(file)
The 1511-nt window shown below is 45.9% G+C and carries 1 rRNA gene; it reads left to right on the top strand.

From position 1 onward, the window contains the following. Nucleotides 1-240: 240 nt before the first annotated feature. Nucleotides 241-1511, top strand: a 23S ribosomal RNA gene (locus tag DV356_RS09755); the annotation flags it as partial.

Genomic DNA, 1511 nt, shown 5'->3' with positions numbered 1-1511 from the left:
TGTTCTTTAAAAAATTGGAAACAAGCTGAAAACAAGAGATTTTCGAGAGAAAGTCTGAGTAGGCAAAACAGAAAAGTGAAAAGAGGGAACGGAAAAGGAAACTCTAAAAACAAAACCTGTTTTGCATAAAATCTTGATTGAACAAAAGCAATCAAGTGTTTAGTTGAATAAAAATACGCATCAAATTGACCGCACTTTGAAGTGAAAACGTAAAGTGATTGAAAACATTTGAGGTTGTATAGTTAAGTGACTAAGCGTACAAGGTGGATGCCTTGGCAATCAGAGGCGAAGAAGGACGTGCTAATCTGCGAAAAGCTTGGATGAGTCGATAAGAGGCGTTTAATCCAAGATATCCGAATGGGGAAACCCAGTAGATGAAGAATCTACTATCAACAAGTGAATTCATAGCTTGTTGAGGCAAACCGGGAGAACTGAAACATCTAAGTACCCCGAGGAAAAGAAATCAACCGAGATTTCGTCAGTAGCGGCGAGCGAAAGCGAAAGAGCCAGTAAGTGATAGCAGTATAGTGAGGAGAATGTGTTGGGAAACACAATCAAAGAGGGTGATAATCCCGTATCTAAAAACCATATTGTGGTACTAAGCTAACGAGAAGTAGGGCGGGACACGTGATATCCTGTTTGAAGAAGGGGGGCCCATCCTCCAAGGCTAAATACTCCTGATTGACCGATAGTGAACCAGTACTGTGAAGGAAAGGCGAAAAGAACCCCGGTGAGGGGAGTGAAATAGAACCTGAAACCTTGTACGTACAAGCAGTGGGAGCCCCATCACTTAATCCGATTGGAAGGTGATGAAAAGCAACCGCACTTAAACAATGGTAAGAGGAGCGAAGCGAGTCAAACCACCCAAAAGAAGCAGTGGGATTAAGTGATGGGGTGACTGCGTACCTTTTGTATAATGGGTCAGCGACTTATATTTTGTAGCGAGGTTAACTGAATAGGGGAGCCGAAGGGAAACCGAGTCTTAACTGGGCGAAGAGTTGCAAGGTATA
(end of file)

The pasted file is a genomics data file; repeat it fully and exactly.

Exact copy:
The 1511-nt window shown below is 45.9% G+C and carries 1 rRNA gene; it reads left to right on the top strand.

From position 1 onward, the window contains the following. Nucleotides 1-240: 240 nt before the first annotated feature. Nucleotides 241-1511, top strand: a 23S ribosomal RNA gene (locus tag DV356_RS09755); the annotation flags it as partial.

Genomic DNA, 1511 nt, shown 5'->3' with positions numbered 1-1511 from the left:
TGTTCTTTAAAAAATTGGAAACAAGCTGAAAACAAGAGATTTTCGAGAGAAAGTCTGAGTAGGCAAAACAGAAAAGTGAAAAGAGGGAACGGAAAAGGAAACTCTAAAAACAAAACCTGTTTTGCATAAAATCTTGATTGAACAAAAGCAATCAAGTGTTTAGTTGAATAAAAATACGCATCAAATTGACCGCACTTTGAAGTGAAAACGTAAAGTGATTGAAAACATTTGAGGTTGTATAGTTAAGTGACTAAGCGTACAAGGTGGATGCCTTGGCAATCAGAGGCGAAGAAGGACGTGCTAATCTGCGAAAAGCTTGGATGAGTCGATAAGAGGCGTTTAATCCAAGATATCCGAATGGGGAAACCCAGTAGATGAAGAATCTACTATCAACAAGTGAATTCATAGCTTGTTGAGGCAAACCGGGAGAACTGAAACATCTAAGTACCCCGAGGAAAAGAAATCAACCGAGATTTCGTCAGTAGCGGCGAGCGAAAGCGAAAGAGCCAGTAAGTGATAGCAGTATAGTGAGGAGAATGTGTTGGGAAACACAATCAAAGAGGGTGATAATCCCGTATCTAAAAACCATATTGTGGTACTAAGCTAACGAGAAGTAGGGCGGGACACGTGATATCCTGTTTGAAGAAGGGGGGCCCATCCTCCAAGGCTAAATACTCCTGATTGACCGATAGTGAACCAGTACTGTGAAGGAAAGGCGAAAAGAACCCCGGTGAGGGGAGTGAAATAGAACCTGAAACCTTGTACGTACAAGCAGTGGGAGCCCCATCACTTAATCCGATTGGAAGGTGATGAAAAGCAACCGCACTTAAACAATGGTAAGAGGAGCGAAGCGAGTCAAACCACCCAAAAGAAGCAGTGGGATTAAGTGATGGGGTGACTGCGTACCTTTTGTATAATGGGTCAGCGACTTATATTTTGTAGCGAGGTTAACTGAATAGGGGAGCCGAAGGGAAACCGAGTCTTAACTGGGCGAAGAGTTGCAAGGTATA